It’s Wrong And Offensive To Compare Border Separation To The Holocaust

It’s Wrong And Offensive To Compare Border Separation To The Holocaust

Everyone has a right to be outraged by the separation of families, but no one should trivialize history’s most horrific tragedy while expressing dissent.
Ethan Katz
By

The Left’s latest rhetorical assault on President Trump’s hardline immigration policy has gone too far. Democratic pundits and activists compared the separation of families at the Mexican border to the Holocaust. They compared the migrant detention centers to the Nazi death camps at Auschwitz and Buchenwald.

This tactic is nothing new. Democrats have compared Trump to Hitler countless times. But they have gone too far this time, and insultingly so.

The recently departed Ellie Wiesel surely would have opposed Trump’s border policy, but just as surely would have been appalled by these grotesque comparisons. The Holocaust was the single greatest tragedy the world has ever witnessed. To equate the death of 11 million with the temporary separation of 2,000 families is preposterous, immoral, and inconceivably myopic.

Yet former general Michael Hayden, director of the CIA under President Obama, tweeted an image of a concentration camp with the ominous caption, “Other governments have separated mothers and children.” Joe Scarborough of MSNBC said, on the air, “I don’t have to compare [the separation of families] to previous regimes in other horrific countries. That conclusion, actually, is too obvious.”

Scarborough is painfully mistaken. Regardless of how unconscionable forcibly separating children from their parents is, to compare that to the Nazis’ Final Solution is even more unconscionable, and shows a disturbing lack of respect for history and tragedy. These migrants illegally crossing the border need to be treated with dignity, as all people should, but we must not forget they’ve committed a crime. As Attorney General Jeff Sessions—someone I rarely, if ever, agree with—has noted, the Jews were trying to escape Germany, not illegally enter.

The situation at the border is heart-wrenching, and people’s immense sense of outrage is understandable, as is their instinct to grasp for any comparable historical scenario. But the horrors of the Holocaust are light-years from this. If any parallel can be drawn, Laura Bush’s comparison to the U.S. internment of Japanese Americans during World War II is far more similar.

The Nazi regime systematically, brutally murdered millions of innocents they deemed unworthy of membership in their “perfect race.” Any comparison of the two situations is preposterous and insulting to the memory of those millions who perished at the hands of the Nazis. The survival of these children is certain. Conversely, the Jews held in concentration camps hopelessly awaited the inevitable day they’d be led to the gas chambers.

All of this is not to say the Trump administration’s policy of separating families is necessary, prudent, or moral. It’s none of those things. There are far better ways to deter illegal immigration, which Sen. Ted Cruz has suggested in new legislation, including mandating families be kept together while they are processed. President Trump responded to these legitimate complaints by issuing an executive order requiring families to be kept together while they are detained awaiting legal proceedings.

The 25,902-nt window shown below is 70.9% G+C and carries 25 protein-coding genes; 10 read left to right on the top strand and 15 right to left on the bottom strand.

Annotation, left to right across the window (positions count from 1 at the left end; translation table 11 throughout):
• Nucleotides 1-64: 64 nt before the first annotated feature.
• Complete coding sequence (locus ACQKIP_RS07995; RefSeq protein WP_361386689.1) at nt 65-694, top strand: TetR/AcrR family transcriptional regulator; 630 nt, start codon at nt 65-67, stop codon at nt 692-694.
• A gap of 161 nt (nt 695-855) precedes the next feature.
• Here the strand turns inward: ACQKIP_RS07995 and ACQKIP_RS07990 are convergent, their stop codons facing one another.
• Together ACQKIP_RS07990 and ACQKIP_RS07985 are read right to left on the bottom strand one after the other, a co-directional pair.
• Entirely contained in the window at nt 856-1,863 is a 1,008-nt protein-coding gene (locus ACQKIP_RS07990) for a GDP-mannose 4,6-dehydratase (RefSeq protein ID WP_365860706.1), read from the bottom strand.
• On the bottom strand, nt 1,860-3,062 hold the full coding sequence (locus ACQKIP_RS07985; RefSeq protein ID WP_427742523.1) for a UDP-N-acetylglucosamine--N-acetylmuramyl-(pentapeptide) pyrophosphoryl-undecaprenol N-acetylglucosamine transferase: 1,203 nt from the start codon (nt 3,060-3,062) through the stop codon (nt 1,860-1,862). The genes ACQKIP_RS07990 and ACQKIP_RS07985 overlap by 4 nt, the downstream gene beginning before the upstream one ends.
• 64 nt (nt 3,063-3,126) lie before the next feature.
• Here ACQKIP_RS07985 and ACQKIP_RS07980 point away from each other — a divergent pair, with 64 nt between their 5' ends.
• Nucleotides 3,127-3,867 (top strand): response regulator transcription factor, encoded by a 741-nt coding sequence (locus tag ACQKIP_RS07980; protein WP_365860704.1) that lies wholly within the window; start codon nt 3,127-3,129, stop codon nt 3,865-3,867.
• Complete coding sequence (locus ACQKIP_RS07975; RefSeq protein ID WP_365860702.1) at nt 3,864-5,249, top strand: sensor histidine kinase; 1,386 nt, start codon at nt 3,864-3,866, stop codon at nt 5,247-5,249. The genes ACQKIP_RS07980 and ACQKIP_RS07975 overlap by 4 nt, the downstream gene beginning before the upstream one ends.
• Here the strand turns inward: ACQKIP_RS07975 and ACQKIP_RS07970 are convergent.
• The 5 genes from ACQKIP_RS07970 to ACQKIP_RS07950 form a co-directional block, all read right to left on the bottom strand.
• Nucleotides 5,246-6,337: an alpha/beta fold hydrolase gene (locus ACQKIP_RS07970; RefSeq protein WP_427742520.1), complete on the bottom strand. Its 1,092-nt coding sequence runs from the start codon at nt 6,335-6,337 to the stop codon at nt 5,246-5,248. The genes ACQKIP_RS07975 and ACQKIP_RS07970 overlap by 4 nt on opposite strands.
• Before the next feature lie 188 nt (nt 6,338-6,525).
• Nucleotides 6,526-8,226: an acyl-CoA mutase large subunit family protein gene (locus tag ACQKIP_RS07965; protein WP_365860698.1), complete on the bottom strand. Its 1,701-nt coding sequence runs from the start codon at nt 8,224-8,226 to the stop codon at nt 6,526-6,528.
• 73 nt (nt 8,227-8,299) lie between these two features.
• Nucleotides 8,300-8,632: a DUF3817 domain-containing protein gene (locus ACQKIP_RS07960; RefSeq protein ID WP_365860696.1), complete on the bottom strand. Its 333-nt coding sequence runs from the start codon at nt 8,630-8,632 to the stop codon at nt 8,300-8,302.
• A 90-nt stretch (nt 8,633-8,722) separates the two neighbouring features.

Democrats also said family separation constitutes child abuse. While that argument can certainly be entertained, the initial blame lies with the parents. The parents, though with laudable intentions to seek a better life for their children, are knowingly and irrefutably breaking the law. Had these parents never brought their young children with them to illegally cross the border, they would have never been separated.

Jews were systematically murdered in killing factories for daring to practice their faith. Illegal immigrants, most of whom are Latino, are not being punished for their identity. They are being punished for a self-evident crime.

Everyone has a right to be outraged by the separation of families, but no one should trivialize history’s most horrific tragedy while expressing dissent. Further, this unfathomable trivialization serves no purpose: most of the country already mobilized in opposition to Trump’s border policy, which prompted him to change it. That is not the action of a dictator.

The Holocaust is not a token tragedy to be casually tossed around for political optics. This false equivalency goes beyond hyperbole and shows Democrats are willing to openly disrespect the memory of the Holocaust and its victims just to score quick political points. I encourage these dubious individuals to visit a Holocaust Museum, or, better yet, Yad Vashem’s Hall of Remembrance, to remind themselves of the horrors and magnitude of the Holocaust before they abuse its memory in the name of politics.

Ethan Katz is a graduate student at the University of Florida studying political campaigning. He currently works in Washington, DC for the summer. This piece was written in his personal capacity and the views expressed are his own. He can be reached for comment at [email protected], and on Twitter @EthanKatz14.

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